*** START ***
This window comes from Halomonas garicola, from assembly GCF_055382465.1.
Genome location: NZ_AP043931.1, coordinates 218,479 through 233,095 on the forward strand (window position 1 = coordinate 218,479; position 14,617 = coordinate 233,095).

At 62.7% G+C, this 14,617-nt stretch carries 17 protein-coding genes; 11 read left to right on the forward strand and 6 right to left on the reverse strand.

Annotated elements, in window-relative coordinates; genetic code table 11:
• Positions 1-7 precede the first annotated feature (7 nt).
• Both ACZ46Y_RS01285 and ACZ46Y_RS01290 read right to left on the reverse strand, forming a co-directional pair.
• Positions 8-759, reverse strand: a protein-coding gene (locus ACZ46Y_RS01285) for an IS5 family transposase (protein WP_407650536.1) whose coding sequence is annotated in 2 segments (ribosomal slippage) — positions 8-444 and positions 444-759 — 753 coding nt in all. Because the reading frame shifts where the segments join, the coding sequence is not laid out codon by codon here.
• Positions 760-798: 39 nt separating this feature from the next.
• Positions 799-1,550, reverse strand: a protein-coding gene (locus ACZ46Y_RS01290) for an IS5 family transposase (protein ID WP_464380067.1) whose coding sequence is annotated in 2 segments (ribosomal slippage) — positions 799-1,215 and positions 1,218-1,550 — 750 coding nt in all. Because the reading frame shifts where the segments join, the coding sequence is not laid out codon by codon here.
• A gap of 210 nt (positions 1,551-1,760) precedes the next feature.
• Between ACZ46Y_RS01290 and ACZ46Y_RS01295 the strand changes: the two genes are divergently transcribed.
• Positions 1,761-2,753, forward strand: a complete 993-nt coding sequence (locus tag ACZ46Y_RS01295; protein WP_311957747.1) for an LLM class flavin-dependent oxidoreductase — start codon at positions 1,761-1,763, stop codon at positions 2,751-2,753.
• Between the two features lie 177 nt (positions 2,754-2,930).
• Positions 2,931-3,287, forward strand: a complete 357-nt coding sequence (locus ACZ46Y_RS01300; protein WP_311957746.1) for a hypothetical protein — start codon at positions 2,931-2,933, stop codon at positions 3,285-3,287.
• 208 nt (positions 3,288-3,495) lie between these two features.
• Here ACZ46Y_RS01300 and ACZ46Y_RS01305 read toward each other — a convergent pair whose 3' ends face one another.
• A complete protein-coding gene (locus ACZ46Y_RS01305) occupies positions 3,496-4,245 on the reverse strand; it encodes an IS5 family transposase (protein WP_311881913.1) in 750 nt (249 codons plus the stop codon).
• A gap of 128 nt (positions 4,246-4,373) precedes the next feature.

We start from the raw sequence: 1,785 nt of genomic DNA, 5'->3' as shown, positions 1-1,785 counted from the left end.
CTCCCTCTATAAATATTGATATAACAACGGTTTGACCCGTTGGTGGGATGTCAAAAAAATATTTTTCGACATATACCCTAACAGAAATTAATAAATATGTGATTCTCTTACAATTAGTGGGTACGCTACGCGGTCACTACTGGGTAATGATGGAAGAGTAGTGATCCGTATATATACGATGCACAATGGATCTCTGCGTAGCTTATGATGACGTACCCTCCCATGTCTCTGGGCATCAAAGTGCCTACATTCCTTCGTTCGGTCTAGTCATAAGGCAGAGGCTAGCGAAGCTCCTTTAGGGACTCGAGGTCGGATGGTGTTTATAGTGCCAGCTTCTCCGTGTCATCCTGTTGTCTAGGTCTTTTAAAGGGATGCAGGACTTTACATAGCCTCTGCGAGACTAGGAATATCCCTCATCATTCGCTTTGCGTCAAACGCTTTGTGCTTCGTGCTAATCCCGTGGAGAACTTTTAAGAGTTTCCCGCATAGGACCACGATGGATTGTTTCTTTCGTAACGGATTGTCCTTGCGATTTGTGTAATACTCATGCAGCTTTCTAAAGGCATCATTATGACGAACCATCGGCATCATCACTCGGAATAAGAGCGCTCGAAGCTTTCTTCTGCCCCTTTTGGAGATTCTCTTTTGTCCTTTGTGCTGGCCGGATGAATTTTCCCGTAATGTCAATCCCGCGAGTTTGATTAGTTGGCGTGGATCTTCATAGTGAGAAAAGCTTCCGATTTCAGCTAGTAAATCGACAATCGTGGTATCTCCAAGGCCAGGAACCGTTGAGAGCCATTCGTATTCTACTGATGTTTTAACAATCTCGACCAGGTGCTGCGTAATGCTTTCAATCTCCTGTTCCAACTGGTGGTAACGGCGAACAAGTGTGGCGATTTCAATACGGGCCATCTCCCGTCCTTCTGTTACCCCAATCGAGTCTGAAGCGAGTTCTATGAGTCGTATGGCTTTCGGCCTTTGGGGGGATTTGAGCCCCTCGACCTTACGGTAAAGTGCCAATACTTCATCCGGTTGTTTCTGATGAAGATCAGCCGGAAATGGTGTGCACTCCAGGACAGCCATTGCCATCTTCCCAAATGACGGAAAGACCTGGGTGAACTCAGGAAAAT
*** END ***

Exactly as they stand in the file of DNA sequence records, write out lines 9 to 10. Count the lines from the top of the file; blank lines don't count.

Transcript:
• Positions 799-1,550, reverse strand: a protein-coding gene (locus ACZ46Y_RS01290) for an IS5 family transposase (protein ID WP_464380067.1) whose coding sequence is annotated in 2 segments (ribosomal slippage) — positions 799-1,215 and positions 1,218-1,550 — 750 coding nt in all. Because the reading frame shifts where the segments join, the coding sequence is not laid out codon by codon here.
• A gap of 210 nt (positions 1,551-1,760) precedes the next feature.